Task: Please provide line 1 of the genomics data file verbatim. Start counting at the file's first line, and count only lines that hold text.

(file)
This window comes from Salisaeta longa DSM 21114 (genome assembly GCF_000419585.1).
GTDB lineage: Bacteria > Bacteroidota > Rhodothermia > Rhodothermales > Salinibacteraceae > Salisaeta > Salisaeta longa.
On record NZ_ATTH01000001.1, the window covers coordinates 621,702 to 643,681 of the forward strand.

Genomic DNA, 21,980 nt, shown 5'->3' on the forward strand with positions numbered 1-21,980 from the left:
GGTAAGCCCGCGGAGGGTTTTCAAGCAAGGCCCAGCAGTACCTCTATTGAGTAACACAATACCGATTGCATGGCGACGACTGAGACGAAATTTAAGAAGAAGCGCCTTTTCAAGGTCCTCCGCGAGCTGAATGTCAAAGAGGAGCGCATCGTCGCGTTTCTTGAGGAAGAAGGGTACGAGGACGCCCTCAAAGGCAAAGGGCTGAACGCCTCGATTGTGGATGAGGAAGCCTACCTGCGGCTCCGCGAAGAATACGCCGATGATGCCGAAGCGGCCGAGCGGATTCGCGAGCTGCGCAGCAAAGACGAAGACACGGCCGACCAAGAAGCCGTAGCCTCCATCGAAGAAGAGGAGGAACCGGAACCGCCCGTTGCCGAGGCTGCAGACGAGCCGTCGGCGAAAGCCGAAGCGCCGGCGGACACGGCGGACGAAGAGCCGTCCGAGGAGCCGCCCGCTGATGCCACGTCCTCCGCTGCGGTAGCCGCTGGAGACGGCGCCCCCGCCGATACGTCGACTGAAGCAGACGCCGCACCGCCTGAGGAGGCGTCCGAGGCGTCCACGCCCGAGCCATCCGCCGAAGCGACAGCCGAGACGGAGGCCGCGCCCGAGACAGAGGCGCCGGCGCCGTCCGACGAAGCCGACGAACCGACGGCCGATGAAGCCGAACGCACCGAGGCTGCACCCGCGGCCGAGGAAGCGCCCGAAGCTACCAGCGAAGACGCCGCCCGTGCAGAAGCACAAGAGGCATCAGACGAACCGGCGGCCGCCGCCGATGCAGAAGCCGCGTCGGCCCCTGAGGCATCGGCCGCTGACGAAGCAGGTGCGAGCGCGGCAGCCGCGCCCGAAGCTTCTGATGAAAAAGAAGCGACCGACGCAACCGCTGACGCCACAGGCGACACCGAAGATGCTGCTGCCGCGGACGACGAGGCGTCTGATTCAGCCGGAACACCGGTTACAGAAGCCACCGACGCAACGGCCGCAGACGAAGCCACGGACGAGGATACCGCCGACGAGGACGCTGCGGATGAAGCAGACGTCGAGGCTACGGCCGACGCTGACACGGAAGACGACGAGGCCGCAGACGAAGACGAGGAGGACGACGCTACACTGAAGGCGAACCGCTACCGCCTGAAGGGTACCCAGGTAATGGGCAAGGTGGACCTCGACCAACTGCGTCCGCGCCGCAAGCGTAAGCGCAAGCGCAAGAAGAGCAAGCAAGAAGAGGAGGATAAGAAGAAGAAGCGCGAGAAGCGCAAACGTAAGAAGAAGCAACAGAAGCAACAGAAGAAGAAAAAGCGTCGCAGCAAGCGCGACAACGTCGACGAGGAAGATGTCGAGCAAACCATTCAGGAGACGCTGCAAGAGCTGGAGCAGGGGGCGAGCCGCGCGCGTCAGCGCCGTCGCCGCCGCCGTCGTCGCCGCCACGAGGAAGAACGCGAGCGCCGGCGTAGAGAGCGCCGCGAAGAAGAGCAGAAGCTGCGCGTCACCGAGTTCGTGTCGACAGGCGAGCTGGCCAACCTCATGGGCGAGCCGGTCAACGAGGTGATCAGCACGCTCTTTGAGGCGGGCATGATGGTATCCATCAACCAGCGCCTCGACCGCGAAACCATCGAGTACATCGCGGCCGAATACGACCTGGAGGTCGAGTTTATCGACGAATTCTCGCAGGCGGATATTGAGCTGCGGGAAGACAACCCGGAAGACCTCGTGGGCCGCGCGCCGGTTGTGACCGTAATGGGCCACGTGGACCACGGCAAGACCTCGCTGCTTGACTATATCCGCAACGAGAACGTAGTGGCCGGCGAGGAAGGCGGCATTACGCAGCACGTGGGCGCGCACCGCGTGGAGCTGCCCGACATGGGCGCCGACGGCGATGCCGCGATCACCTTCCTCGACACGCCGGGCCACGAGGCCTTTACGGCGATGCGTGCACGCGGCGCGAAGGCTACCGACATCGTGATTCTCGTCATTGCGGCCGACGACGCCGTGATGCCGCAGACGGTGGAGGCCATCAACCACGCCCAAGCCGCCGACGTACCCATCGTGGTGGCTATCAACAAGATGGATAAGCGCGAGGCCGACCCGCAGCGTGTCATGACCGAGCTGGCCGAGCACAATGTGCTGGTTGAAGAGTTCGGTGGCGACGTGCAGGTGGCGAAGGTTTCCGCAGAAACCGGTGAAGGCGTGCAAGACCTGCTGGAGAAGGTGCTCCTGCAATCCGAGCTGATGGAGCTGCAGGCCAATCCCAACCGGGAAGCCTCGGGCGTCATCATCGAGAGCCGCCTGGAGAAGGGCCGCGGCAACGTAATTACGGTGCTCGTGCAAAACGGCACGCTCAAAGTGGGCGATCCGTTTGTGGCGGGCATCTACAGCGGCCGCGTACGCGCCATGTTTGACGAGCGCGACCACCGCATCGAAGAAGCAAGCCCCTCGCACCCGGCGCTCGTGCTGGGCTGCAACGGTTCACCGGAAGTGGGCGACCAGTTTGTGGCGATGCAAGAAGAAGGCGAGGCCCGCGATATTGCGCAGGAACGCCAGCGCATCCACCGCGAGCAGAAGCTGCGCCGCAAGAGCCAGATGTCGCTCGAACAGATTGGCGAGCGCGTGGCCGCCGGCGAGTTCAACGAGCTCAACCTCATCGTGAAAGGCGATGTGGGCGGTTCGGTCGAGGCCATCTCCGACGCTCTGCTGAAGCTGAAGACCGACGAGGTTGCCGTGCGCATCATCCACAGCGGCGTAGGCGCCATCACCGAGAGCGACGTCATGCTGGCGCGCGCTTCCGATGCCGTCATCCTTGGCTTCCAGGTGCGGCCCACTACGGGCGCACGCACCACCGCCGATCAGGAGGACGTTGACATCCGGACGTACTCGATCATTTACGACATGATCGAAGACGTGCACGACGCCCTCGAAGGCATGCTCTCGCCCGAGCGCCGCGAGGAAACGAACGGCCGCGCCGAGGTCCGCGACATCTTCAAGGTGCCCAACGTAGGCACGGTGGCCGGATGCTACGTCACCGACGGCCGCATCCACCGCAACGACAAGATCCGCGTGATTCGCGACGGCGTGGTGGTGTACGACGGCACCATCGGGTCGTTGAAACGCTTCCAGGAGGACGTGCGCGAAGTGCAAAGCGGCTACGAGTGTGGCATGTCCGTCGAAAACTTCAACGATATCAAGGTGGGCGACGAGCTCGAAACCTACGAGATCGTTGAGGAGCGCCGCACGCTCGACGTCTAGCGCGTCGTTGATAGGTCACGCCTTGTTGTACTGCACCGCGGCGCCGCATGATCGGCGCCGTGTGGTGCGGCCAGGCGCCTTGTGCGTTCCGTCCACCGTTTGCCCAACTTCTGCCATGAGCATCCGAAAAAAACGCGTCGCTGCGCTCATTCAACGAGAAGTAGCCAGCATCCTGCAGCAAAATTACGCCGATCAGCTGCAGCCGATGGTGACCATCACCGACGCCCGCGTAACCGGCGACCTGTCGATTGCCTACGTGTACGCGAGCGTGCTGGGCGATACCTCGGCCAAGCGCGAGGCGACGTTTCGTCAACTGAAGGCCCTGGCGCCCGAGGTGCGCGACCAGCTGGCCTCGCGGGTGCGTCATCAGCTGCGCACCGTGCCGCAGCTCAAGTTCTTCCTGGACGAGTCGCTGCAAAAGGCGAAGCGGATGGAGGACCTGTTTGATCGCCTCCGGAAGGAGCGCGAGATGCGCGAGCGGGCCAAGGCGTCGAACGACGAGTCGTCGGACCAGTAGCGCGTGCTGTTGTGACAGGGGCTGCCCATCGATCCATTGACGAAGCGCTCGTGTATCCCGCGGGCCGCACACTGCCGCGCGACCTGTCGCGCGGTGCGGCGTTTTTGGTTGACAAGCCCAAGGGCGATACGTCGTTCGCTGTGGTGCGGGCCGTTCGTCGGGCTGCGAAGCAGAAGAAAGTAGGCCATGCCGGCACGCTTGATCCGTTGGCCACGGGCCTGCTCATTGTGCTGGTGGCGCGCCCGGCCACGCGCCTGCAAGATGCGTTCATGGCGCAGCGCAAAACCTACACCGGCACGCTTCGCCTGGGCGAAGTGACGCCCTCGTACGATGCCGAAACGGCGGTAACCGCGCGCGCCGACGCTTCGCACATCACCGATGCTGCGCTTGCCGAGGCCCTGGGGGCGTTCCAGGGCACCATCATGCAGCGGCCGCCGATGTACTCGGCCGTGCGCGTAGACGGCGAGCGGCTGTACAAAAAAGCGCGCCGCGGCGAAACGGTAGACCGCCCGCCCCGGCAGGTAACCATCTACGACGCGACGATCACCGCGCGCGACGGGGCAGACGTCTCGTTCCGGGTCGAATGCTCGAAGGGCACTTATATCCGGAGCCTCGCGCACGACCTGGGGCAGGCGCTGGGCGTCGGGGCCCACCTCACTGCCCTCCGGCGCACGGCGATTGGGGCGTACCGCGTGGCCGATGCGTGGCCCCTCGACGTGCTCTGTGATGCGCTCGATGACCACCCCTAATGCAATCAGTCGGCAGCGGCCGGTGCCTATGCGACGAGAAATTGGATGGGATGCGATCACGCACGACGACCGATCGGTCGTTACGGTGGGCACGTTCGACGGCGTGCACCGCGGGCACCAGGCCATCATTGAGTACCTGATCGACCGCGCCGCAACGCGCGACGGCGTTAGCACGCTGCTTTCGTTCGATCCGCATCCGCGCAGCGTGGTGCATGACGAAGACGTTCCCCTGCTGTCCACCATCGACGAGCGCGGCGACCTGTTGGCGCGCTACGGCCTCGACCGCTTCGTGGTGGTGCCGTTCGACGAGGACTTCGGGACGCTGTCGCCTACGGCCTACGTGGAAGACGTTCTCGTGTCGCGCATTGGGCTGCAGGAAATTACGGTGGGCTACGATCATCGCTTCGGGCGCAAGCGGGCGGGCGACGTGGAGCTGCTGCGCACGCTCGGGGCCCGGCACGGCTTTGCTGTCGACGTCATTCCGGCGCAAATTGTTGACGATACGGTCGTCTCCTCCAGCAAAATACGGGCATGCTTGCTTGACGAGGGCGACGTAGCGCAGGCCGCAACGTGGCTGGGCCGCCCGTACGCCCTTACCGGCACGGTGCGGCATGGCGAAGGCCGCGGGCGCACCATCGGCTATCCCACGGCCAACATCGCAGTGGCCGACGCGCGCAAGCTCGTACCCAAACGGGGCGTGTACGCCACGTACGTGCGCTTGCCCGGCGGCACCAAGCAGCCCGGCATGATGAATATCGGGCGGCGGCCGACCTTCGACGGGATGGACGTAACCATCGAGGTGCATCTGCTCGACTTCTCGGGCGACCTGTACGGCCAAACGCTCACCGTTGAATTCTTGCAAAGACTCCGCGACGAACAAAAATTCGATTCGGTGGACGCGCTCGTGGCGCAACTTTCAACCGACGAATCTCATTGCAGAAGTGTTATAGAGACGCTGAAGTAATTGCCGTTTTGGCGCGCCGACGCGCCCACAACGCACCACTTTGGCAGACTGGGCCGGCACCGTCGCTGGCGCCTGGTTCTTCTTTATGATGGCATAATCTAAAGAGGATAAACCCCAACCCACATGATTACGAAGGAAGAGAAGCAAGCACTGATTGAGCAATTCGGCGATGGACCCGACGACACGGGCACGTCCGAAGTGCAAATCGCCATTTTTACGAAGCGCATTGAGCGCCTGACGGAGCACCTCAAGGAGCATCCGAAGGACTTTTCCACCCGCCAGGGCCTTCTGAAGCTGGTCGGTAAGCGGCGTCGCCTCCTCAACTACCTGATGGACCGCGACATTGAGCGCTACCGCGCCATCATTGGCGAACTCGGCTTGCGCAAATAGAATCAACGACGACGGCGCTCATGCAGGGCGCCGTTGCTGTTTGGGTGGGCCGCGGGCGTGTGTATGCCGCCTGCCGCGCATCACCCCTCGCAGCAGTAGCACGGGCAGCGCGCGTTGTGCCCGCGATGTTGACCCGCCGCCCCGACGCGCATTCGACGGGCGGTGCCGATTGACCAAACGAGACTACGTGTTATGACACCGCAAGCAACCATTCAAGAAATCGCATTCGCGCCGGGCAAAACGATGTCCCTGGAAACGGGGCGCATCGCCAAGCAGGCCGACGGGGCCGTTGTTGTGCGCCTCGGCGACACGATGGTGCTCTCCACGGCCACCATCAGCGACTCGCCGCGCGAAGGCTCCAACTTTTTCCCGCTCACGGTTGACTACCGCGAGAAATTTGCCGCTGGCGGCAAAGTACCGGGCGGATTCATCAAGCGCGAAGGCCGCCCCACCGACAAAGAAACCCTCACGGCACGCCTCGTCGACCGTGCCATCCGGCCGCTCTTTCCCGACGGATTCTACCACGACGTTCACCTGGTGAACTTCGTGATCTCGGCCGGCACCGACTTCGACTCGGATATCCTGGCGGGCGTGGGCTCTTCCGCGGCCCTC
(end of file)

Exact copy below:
This window comes from Salisaeta longa DSM 21114 (genome assembly GCF_000419585.1).